Pumping Iron: Getting more when your Iron is low

Iron: What is it and why is it so important?

Iron is an important mineral that your body uses to make hemoglobin. Hemoglobin is the substance in red blood cells that  is responsible for transporting oxygen through your body. When you get pregnant your blood supply increases causing you to need about twice the amount of iron you would need when not pregnant.

About 20% of women will develop an iron deficiency known as anemia. The risks of anemia can be scary; low birth-weight and premature birth but anemia is usually an easy fix.

How much is enough?

Most care providers will check your iron levels when the do the initial blood draw at the beginning of your pregnancy. They will continue to monitor it throughout your pregnancy; retesting if they suspect a problem. Most pregnant women need a minimum of 27mg of iron a day in pregnancy.

How do I know if I am not getting enough?

It can be hard to tell if you have anemia just from your symptoms, blood tests are the most accurate way. Many of the symptoms seem like normal pregnancy symptoms;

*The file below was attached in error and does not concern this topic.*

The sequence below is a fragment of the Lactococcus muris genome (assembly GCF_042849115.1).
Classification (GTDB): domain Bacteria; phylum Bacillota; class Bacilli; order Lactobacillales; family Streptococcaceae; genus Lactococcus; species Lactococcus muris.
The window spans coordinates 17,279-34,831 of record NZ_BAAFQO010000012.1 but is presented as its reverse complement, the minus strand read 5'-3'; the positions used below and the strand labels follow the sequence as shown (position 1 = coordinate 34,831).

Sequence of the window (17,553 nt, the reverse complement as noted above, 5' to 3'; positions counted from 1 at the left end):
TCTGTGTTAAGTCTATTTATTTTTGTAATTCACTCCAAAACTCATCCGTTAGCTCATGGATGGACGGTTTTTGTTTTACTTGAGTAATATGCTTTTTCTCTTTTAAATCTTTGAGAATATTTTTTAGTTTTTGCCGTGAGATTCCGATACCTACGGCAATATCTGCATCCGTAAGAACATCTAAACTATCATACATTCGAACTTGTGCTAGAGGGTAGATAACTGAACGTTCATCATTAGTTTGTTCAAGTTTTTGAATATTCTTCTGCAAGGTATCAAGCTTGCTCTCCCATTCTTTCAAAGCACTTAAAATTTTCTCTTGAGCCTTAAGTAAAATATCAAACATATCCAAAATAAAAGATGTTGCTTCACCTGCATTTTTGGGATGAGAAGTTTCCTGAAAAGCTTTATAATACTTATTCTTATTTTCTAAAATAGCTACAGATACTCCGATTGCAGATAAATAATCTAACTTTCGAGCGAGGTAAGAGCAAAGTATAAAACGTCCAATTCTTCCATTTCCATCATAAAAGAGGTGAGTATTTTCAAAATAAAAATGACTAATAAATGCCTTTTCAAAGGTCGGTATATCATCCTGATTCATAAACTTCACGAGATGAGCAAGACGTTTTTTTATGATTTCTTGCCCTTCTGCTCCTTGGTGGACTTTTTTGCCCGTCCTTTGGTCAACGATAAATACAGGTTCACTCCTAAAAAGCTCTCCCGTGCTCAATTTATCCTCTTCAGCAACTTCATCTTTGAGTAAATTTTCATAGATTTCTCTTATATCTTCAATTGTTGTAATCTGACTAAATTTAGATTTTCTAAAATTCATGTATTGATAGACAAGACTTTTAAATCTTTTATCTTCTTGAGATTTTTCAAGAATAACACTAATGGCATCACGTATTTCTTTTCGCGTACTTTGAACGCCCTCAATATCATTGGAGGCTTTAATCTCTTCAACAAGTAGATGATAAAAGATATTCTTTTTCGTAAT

• Fatigue and loss of energy
  • Rapid heart beat, particularly with exercis
  • Pale skin
  • Leg Cramps
  • Shortness of breath
  • Headache
  • Dizziness
  • Insomnia
  • Difficulty concentrati

Always tell your care provider if you notice symptoms of anemia, this will help them determine if further testing is needed.

What can I do to keep my levels up?

Diet is the best way to keep your iron levels up. You could try cooking in an iron skillet (the iron leaches into your food!) or eating a diet rich in iron.

  • clams, mollusks, mussels, oysters
  • canned sardines
  • pumpkin, sesame, squash seeds
  • broccoli, spinach, kale
  • lima beans, kidney beans, chickpeas
  • apricots
  • brown or enriched rice
  • dark chocolate

If your iron levels are extremely low your provider may suggest a supplement to help keep your levels where they need to be.

After pregnancy

It is important to keep eating high iron foods into your postpartum period. Your body is still healing and will need the nutrients as well as iron for at least 6 weeks postpartum.

A recipe!

This is one of my favorite recipes. It is not only high in iron, but protein as well. It is a great snack to indulge while still taking care of your nutritional needs!

Healthy Brownies!

1 box- Ghirardelli Dark Chocolate Brownie mix

1 can – Black beans

Mix the can of black beans in a blender (canning liquid and all) until smooth. Mix in the brownie mix and bake as usual! Since you are omitting the eggs and oil, the brownies become low fat. They will be the most moist and delicious brownies you have ever enjoyed!

Don’t forget; Talk to your provider if you suspect low iron/anemia and always take their recommendation.

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